‘Port needs to come out of the dinosaur age’

Paul Symington of Symington Family Estates has said that Port needs to shake off its “private men’s club” image to attract a younger audience of drinkers.

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Paul Symington

At the first tasting of Graham’s Single Harvest Tawny Ports in Hong Kong, Paul Symington described Port as being at a “crossroads.”

“We’ve been around since the time of the dinosaurs and we will stay in this dinosaur age until we reinvent ourselves and shake off this image of Port only being drunk at London’s city clubs with old men quaffing it by the gallon. The world is calling out for something different.”

Symington Family Estates has launched its Single Harvest Tawny range – colheita – with the idea of shaking up the market and engaging the on-premise where half of aged Tawny Ports are sold.

Encompassing the years of 1982, 1972, 1969, 1961 and 1952 plus a 90-year-old and the extremely rare Ne Oublie 1882, the tasting highlighted the potential of undeclared years which would normally have been set aside for blending into Vintage Ports.

“Single Harvest is at the top of the tree, the cherry on the cake,” said Euan Mackay, sales director of Symington Family Estates.

“Now we’re in a position to deliver and we’ve really seen traction everywhere. The UK is very strong, the US is getting there.  Hong Kong is obviously at the start, but we’re moving into Korea, Taiwan and China and people love it.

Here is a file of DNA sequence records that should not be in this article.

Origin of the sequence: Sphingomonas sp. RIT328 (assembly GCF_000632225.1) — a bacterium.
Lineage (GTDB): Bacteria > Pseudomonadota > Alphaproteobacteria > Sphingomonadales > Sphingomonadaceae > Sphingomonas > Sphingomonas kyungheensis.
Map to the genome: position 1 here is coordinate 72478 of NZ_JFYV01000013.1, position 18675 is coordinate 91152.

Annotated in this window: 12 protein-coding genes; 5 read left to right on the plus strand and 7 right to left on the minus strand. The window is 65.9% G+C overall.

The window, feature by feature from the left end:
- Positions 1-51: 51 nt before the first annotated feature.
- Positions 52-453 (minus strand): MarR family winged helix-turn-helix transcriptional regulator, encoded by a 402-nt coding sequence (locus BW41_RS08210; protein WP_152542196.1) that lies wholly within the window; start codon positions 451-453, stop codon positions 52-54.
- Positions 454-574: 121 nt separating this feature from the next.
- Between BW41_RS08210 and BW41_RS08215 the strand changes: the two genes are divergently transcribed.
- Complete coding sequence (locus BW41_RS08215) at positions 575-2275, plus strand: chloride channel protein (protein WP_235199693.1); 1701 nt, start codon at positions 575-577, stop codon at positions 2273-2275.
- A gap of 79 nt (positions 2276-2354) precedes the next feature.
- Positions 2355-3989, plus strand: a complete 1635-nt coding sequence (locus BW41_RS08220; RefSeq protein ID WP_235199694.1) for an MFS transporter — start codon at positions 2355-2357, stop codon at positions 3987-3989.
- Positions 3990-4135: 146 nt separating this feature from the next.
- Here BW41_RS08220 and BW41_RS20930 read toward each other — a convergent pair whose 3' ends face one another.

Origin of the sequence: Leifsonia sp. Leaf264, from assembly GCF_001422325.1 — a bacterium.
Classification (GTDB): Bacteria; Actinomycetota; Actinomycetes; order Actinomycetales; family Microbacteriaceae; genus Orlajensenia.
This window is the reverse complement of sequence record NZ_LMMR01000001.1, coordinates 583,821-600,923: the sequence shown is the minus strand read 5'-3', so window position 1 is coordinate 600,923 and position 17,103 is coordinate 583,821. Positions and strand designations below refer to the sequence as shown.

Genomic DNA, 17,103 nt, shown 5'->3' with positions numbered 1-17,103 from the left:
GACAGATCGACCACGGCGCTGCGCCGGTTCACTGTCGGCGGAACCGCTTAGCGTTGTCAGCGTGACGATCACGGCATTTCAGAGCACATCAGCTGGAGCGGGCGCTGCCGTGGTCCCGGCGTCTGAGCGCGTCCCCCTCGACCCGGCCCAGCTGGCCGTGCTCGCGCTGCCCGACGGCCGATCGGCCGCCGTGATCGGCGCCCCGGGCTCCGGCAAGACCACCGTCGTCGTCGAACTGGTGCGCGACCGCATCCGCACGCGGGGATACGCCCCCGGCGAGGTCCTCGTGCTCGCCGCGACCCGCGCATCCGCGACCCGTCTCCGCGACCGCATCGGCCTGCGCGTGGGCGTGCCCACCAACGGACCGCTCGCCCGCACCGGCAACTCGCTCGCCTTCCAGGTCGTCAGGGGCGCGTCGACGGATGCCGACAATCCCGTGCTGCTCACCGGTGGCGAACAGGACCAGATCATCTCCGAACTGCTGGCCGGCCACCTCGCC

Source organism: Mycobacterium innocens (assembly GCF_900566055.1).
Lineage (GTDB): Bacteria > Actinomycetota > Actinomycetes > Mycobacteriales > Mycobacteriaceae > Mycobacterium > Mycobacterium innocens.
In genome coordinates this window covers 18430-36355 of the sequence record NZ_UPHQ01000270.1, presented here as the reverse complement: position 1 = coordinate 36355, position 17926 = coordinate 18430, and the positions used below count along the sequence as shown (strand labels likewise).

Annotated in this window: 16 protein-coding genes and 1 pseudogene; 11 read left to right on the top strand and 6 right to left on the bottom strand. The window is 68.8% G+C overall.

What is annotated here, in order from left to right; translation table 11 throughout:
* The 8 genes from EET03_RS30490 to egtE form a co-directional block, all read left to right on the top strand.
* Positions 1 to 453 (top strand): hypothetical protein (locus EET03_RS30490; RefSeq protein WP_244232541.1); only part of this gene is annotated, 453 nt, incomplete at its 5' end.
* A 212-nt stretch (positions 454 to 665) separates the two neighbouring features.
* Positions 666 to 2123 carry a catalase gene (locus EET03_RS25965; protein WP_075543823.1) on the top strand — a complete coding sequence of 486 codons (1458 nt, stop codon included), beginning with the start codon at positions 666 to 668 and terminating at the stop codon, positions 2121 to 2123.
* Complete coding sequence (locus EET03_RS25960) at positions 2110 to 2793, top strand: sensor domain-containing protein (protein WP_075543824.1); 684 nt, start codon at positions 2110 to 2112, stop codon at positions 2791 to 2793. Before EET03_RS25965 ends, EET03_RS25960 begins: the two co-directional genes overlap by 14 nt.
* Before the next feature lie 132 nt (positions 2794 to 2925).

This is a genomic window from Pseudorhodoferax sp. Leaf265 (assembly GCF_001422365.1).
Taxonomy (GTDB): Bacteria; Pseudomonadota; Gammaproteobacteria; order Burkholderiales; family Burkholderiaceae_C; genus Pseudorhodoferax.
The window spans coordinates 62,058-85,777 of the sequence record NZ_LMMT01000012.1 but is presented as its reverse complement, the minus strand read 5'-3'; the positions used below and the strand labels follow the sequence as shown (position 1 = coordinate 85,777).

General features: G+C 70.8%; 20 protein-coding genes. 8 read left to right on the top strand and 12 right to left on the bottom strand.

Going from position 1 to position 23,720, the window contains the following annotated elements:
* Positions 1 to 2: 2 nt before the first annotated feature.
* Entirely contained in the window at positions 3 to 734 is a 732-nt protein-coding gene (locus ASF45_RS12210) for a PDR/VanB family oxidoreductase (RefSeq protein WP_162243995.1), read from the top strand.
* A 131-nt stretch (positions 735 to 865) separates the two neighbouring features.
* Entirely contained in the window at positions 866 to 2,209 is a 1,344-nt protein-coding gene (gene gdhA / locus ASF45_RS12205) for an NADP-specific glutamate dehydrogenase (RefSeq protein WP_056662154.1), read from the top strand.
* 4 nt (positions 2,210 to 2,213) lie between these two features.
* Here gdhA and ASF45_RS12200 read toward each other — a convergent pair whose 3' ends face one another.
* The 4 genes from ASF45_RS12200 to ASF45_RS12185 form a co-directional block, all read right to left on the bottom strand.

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The Single Harvest line up included: 1982, 1972, 1969, 1961, 1952 plus a 90-year-old and the extremely rare Ne Oublie 1882

“Single Harvest Tawnies don’t require decanting or complicated storage and lasts for six weeks in the fridge when opened for informal drinking occasions – this is what we’re driving at.”

2011 was the last declared vintage but Mackay revealed that 2015 or 2016 “looked good.”

“The decision will be made in February or March next year, we’re not saying anything yet and we don’t have to. But I can say we have two very good wines in the cellars and 2015 was just fantastic for still wines in any case, the quality of the fruit was phenomenal.”

The Symington Family acquired Graham’s in 1970 though they themselves had been Port producers since 1882 – with Ne Oublie 1882 commemorating the arrival of Andrew James Symington to Portugal to work for W. & J. Graham’s before it was bought by his grandsons when the property was put up for sale.

“Families and wine have an affinity,” said Paul Symington.

“People and vineyards have time on their side. With wine you start off with a vineyard and you make nothing special for at least five to six years and there are absolutely not short cuts.

“With Port you’ve just got to leave it to get on with itself and age in the casks or bottle with no meddling. Families are also trained to think long term – weddings, births, anniversaries and so on, so there a lot of similarities.

“We’re just going to carry on making wine that we like.”

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